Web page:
Ruby Dependency Resolution

Package managers will commonly resolve dependencies, and hopefully flag any conflicts, ensuring you don’t end up installing non-compatible dependencies. Unfortunately, when conflicts are found, most dependency managers can only point them out, rather than point to a solution or workaround. This leaves developers manually testing various gem versions, which can lead directly to dependency hell

The ActiveState Platform’s dependency solver not only resolves dependencies, but also flags conflicts at multiple levels, including: 

  • Top level gem dependencies 
  • Linked C library dependencies 
  • Operating System (OS)-level dependencies 
    • This is key to avoiding errors when your project is deployed to multiple platforms.
  • Shared libraries across multiple languages (ie., openSSL)

The ActiveState Platform is also unique in suggesting ways to solve a dependency conflict if it is unable to resolve the issue automatically. For example:

Dependency Solver Error

While the simplest solution is to ensure none of your gems are pinned to a specific version (thus the message “Set all versions to Auto”), you can also follow the reasoning provided by ActiveState’s solver, which recommends updating the railties gem to version 6.0.5 in order to resolve the conflict. 

Ruby Environment Management

Ruby’s gemfile.lock files help ensure projects can be deployed in a consistent, reproducible manner. Of course, you still need to remember to update your gemfile.lock before deploying, but there are other issues, as well: 

  • The gemfile.lock configuration can get out of sync as team members update their local environment for their own purposes. 
  • Even when all team members are using identical Docker images or Virtual Machines (VMs), you still need to ensure that they have been built with the latest configuration. 
  • When developing on one OS but deploying on a different OS, you may be missing OS-level dependencies. 
  • DevOps is often left to resolve multiple conflicting code check-ins, leading to CI/CD environments that differ from development environments.

All of these issues lead to inconsistencies between environments, which results in developers wasting time trying to reproduce nonexistent code bugs.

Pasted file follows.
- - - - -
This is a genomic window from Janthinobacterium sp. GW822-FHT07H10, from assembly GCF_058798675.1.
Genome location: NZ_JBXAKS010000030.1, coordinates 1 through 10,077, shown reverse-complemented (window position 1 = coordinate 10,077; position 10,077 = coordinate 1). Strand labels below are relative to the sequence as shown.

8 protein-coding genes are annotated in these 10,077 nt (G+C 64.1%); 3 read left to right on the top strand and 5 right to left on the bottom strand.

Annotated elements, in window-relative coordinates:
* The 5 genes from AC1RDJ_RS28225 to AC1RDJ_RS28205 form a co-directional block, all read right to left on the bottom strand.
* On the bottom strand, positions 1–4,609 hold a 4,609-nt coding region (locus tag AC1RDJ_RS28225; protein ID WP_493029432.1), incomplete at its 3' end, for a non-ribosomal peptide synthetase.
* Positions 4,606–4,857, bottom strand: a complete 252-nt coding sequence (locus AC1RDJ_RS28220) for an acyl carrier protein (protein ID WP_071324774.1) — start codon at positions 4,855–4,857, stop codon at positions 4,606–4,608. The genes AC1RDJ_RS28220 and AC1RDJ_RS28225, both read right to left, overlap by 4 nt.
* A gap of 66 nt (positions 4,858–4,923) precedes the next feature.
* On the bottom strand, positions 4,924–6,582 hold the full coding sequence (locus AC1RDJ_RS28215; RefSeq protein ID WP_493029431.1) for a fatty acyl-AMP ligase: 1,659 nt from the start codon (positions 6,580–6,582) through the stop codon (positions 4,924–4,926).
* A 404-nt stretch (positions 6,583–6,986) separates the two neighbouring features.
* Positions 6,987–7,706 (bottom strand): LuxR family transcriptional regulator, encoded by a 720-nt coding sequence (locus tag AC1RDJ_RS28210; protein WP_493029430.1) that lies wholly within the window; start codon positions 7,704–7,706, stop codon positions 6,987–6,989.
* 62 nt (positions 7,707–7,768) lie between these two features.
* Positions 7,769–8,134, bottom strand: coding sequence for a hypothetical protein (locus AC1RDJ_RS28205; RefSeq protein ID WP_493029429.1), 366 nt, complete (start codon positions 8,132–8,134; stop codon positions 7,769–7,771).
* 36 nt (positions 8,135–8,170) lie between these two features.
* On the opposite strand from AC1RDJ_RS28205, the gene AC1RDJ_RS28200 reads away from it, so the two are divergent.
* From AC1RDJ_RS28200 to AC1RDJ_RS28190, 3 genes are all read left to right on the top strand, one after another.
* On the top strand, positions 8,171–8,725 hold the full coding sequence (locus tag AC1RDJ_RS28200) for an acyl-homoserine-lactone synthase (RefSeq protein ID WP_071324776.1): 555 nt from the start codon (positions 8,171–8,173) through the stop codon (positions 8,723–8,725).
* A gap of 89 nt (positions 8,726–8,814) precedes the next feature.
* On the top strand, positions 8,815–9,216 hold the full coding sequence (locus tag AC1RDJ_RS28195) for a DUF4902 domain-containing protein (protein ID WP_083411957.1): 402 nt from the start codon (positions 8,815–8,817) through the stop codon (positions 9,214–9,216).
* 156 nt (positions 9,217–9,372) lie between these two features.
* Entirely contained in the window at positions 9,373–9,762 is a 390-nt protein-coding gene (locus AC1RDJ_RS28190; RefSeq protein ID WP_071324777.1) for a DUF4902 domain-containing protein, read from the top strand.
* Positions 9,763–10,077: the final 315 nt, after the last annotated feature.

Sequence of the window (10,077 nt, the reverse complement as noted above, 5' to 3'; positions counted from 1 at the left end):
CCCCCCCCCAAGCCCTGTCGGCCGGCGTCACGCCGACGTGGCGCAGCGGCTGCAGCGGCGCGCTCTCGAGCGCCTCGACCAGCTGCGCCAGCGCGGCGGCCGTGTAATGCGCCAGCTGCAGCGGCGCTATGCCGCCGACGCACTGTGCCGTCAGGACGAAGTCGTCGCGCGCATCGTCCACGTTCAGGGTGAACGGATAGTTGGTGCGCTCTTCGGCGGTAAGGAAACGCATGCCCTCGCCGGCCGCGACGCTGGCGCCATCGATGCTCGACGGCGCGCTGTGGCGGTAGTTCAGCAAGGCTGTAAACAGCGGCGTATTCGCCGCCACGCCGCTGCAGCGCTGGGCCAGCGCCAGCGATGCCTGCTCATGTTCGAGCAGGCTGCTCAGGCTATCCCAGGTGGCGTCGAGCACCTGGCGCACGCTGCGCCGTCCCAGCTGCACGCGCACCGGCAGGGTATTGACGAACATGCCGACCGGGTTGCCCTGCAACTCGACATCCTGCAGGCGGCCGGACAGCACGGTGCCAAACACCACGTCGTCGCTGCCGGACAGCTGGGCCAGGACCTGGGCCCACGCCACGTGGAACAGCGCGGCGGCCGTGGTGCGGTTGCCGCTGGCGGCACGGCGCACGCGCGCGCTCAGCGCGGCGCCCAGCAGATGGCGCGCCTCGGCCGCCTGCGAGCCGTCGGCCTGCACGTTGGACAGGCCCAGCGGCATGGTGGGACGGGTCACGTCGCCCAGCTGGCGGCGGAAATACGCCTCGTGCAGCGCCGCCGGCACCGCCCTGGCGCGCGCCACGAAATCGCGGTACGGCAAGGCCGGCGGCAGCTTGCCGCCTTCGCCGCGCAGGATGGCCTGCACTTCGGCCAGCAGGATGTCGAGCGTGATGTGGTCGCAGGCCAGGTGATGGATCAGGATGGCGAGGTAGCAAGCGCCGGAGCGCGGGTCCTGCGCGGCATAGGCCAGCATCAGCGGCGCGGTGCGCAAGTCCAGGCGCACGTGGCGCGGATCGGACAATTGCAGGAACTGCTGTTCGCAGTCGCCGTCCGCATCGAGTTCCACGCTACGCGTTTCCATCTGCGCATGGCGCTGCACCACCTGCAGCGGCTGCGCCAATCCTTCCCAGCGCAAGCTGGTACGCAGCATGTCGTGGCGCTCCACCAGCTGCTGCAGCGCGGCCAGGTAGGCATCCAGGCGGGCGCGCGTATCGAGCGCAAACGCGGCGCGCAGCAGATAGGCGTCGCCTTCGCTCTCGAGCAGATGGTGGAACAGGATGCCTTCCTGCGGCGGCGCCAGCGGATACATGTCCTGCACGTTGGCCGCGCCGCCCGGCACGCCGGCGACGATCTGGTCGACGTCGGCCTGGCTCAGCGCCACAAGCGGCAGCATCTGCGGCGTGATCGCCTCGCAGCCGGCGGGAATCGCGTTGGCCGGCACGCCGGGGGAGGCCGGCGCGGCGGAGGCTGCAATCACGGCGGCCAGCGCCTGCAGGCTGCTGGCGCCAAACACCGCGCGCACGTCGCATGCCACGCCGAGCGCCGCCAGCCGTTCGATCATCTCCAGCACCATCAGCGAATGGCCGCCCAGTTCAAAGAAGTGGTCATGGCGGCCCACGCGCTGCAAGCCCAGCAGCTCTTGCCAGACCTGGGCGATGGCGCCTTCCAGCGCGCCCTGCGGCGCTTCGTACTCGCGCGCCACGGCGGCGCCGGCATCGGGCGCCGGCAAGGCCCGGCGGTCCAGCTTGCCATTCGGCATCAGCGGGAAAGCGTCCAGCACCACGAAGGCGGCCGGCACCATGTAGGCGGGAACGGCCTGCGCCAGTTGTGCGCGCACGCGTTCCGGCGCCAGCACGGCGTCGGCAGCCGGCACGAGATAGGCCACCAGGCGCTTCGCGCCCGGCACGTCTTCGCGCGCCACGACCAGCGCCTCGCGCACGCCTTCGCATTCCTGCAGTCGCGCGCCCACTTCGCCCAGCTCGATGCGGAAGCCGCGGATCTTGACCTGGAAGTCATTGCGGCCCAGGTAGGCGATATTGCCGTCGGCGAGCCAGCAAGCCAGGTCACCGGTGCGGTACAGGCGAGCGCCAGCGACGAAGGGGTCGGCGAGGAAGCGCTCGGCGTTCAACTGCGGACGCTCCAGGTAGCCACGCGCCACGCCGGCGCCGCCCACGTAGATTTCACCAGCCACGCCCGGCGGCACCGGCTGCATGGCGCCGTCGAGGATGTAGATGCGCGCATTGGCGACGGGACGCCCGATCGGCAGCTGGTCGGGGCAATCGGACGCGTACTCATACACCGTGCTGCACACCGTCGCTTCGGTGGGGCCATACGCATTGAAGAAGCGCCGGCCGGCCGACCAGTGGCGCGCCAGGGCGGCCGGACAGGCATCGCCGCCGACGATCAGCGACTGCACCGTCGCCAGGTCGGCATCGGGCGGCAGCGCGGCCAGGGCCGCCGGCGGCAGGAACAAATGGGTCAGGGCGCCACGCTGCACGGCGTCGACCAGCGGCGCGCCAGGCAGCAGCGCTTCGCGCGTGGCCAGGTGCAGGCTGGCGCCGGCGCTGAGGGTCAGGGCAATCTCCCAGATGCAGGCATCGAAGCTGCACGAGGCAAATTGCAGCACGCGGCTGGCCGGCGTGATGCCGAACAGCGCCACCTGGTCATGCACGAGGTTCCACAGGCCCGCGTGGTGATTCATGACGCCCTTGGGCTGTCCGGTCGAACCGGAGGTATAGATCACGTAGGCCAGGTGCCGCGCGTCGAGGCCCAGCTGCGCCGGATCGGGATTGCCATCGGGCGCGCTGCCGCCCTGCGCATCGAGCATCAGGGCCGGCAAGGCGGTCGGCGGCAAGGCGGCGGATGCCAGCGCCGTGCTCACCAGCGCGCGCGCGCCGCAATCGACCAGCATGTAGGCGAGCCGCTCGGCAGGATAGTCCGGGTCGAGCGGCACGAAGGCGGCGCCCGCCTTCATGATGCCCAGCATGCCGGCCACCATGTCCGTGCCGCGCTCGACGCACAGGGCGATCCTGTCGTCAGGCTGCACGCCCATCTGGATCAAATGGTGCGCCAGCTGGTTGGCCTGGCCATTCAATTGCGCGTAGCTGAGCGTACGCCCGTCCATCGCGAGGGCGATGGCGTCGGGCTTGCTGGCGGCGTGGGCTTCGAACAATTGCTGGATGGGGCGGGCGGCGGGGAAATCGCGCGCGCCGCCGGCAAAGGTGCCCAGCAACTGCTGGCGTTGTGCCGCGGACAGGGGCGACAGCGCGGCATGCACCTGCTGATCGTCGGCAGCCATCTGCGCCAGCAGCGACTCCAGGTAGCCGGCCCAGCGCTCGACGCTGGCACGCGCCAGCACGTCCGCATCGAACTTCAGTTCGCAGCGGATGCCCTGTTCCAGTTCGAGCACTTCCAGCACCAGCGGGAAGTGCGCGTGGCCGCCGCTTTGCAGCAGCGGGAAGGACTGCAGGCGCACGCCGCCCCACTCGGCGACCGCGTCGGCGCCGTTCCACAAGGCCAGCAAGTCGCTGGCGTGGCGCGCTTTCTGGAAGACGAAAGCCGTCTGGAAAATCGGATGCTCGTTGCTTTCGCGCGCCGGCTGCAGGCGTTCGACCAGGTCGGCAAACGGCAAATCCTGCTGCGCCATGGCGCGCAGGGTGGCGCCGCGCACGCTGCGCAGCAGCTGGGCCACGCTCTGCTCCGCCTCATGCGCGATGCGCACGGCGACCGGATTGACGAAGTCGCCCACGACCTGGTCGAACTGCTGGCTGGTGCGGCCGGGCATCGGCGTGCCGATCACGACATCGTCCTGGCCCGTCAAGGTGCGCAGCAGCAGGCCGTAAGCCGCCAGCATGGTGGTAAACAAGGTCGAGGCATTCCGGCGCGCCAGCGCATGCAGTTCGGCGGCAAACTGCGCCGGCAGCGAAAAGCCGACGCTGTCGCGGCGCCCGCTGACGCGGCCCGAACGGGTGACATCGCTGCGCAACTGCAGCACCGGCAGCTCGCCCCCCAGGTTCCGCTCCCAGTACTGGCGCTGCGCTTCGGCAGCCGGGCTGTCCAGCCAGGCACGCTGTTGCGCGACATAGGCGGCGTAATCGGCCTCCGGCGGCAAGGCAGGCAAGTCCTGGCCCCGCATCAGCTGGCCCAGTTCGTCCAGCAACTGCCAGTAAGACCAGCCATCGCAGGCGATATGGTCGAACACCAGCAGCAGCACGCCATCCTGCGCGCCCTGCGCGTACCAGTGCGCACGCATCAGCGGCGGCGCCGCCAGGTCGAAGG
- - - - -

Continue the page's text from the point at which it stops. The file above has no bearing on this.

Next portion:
In contrast, the ActiveState Platform takes a “shareable environment” approach to ensuring consistency and reproducibility by: 

  • Providing a central “source of truth” for the Ruby environment that all users/systems can pull to build their local environments, ensuring everyone is using a consistent configuration, no matter the OS or deployment system. 
  • Updates to the environment can be made centrally, and then updated locally with a single command.

Centrally managing and deploying your Ruby environments means that all teams remain in sync, eliminating “works on my machine” issues. 

Conclusions – Build and Share Ruby Environments Securely

Most enterprise developers manage and maintain multiple package managers, build tools, environment management utilities, and other solutions in order to address the issues that a single tool – the ActiveState Platform –- can solve today. 

By adopting the ActiveState Platform, developers can:

  • Ensure the security of Ruby gems
  • Secure your Ruby supply chain 
  • Eliminate dependency hell 
  • Reduce “works on my machine” issues

Ultimately, developers that are willing to adopt the ActiveState Platform will spend less time wrestling with tooling and more time focused on doing what they do best: coding.

Next steps:

Get better Ruby package management by creating a free ActiveState Platform, using your gemfile.lock to configure your environment and automatically build it from source code, and then invite all your colleagues to collaborate on it.